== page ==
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  16. Dear children of God:

    You know how it breaks my heart to see you all in such discord. Blessed are those what love one another - even non-Australians - even Max.

    I come searching for that reprobate sinner, the great satan infidel Soubriquet, but he is nowhere to be found. Is he just off somewhere gritting his gear?

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  17. "I just don't confuse my beliefs with science or pretend they are any more than the kind of things that give my life meaning and make it pleasant, that can, in fact, shape who I am."

    You seem pretty cocksure about what is science and what is nonsense. But at least you have stopped being smug in your enlightenment. You are saying, then, that science doesn't give your life meaning? Or make it pleasant? Or, in fact, shape who you are? I wish you would please stop belittling science and wake up and smell the peer review.

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  18. "But no one has to agree with me to be happy with my own beliefs. And, though I find my beliefs charming and they give me joy, I would be screaming with everyone else (including Christians) if someone decided to teach them in biology or physics."

    That's just nonsense, Stephanie and you know it. There's no way you find your ::shudder:: "beliefs" charming.

    See, but that's EXACTLY what you are trying to do in biology class today. You are trying to teach Evolution as if it were some sort of scientific fact. It may well prove to be true if we ever have a nuclear holocaust in the future, and mutants spring up. But not at this point in time do you have an example we can look at and touch.

    I think the only thing I learned in biology was that many things can be sorted in a clean and official-looking manner. Animals can be sorted. Plants can be sorted. Even my garbage can be sorted. But putting any of that stuff into some arbitrary order based on perceived similarity still doesn't make the amobas jump off their page and onto the zebra page. If you catch my drift. Not to rub it in.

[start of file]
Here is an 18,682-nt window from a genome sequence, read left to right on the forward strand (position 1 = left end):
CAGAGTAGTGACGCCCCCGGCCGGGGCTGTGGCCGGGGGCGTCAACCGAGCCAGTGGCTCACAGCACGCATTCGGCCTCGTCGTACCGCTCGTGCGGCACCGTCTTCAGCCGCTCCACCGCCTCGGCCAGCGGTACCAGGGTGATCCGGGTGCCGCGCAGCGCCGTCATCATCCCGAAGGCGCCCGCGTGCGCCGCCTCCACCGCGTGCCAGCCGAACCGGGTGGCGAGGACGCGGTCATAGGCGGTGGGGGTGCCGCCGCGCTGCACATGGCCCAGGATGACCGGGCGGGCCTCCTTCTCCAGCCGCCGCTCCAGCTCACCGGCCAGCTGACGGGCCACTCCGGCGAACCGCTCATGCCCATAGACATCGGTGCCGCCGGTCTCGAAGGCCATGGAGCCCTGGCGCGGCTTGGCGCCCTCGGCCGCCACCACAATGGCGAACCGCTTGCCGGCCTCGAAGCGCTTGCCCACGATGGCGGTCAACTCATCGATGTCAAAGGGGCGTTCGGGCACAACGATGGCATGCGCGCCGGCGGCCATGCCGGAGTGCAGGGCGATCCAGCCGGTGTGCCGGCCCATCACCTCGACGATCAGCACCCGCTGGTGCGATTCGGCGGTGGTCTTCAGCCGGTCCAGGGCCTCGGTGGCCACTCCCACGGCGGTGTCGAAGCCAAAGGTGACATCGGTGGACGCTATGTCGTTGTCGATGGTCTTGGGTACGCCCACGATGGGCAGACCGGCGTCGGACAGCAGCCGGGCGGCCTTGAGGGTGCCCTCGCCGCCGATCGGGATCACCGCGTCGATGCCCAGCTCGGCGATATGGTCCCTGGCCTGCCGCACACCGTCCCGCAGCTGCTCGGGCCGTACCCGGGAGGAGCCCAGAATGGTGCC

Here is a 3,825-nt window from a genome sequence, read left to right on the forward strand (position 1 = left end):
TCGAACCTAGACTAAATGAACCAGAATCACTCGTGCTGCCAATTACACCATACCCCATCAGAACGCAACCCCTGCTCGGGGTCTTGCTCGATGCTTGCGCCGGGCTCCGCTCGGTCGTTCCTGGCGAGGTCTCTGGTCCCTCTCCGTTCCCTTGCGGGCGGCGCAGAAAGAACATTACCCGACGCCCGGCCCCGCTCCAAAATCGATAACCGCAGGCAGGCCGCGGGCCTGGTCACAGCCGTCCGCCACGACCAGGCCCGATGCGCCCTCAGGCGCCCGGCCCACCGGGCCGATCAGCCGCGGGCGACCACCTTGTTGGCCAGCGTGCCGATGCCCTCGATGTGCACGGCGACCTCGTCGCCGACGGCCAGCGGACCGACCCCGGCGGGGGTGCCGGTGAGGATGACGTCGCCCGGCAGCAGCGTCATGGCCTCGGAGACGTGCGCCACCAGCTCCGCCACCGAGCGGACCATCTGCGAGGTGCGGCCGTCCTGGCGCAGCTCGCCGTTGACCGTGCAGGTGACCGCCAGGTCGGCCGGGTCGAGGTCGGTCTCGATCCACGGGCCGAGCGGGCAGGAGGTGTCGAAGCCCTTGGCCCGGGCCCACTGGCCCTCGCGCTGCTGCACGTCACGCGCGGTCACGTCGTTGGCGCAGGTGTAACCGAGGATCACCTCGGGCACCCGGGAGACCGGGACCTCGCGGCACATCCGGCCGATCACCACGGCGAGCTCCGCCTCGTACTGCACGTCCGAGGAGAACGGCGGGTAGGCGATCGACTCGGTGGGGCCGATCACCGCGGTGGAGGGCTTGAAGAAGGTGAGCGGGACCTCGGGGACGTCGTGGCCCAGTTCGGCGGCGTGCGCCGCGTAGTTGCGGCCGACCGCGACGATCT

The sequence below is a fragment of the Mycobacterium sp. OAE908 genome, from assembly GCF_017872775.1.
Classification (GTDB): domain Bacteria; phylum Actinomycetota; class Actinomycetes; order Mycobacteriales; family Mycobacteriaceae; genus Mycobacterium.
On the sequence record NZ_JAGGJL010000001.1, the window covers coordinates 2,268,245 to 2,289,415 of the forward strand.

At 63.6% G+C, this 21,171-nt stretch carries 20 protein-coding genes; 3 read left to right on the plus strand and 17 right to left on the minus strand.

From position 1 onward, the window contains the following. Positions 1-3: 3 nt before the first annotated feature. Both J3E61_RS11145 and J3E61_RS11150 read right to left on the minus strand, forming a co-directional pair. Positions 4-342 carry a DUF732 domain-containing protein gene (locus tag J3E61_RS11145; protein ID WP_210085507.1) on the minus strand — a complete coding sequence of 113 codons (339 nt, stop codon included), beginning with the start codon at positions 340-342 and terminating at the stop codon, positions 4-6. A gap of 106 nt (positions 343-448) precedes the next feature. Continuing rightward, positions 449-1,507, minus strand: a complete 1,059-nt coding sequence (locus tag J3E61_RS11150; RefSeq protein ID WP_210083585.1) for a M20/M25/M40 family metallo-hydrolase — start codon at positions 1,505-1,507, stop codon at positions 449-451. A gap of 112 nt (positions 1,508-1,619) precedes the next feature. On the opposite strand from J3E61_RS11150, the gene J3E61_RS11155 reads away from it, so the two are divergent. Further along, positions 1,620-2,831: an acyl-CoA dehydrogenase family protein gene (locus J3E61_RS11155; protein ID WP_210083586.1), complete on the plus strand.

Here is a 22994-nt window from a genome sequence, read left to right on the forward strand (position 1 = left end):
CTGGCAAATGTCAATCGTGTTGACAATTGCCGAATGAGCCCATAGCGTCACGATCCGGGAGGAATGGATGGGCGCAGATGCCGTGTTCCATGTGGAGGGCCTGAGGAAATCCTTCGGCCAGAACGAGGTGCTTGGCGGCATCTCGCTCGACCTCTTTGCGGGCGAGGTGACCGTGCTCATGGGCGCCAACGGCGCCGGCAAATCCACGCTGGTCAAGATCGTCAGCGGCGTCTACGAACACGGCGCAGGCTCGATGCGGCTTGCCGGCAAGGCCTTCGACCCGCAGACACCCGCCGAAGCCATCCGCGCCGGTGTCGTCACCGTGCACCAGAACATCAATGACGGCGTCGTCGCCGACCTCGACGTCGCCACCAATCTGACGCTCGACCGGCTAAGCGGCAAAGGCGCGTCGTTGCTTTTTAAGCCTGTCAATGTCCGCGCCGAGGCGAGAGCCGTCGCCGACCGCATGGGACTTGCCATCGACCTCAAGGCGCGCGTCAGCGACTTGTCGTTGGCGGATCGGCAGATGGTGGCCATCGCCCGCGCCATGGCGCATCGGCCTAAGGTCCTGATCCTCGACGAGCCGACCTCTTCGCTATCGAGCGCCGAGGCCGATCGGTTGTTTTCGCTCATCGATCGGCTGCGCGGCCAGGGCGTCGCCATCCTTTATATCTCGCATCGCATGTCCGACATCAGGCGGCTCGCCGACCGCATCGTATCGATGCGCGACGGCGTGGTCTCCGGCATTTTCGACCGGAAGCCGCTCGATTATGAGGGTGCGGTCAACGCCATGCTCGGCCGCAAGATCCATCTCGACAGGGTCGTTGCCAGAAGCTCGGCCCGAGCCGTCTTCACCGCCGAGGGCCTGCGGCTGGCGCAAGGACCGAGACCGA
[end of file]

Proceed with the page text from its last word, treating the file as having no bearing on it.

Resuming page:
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  19. Now Maxie, I KNOW you are being deiberately argumentative, and that you know not every single thing can be proven with empirical evidence. Sometimes if there is a preponderence of evidence, you have to start to believe it is true. If it quacks like a pope, it is probably christian. Or something like that. I know you understand where I am coming from. So please stop arguing with that nice science lady just for the sake of arguing. K Maxie? It's not like we were asking you to believe Al Gore has a brain.

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  20. Bugger. What's goin' on? Where's Maxie?

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  21. Zuzu's Petals. I want to live.December 18, 2009 at 4:26 PM

    I want to live.

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  22. "Not doing anything about climate change puts people at risk (and only postpones the inevitable). Accepting things that can't past scientific scrutiny as science belittles the science that passes the test. That doesn't mean all theory is proved, just that there's a distinct difference from an idea that fits the data that cannot yet be proved and an idea that can be readily disproved with elementary school science."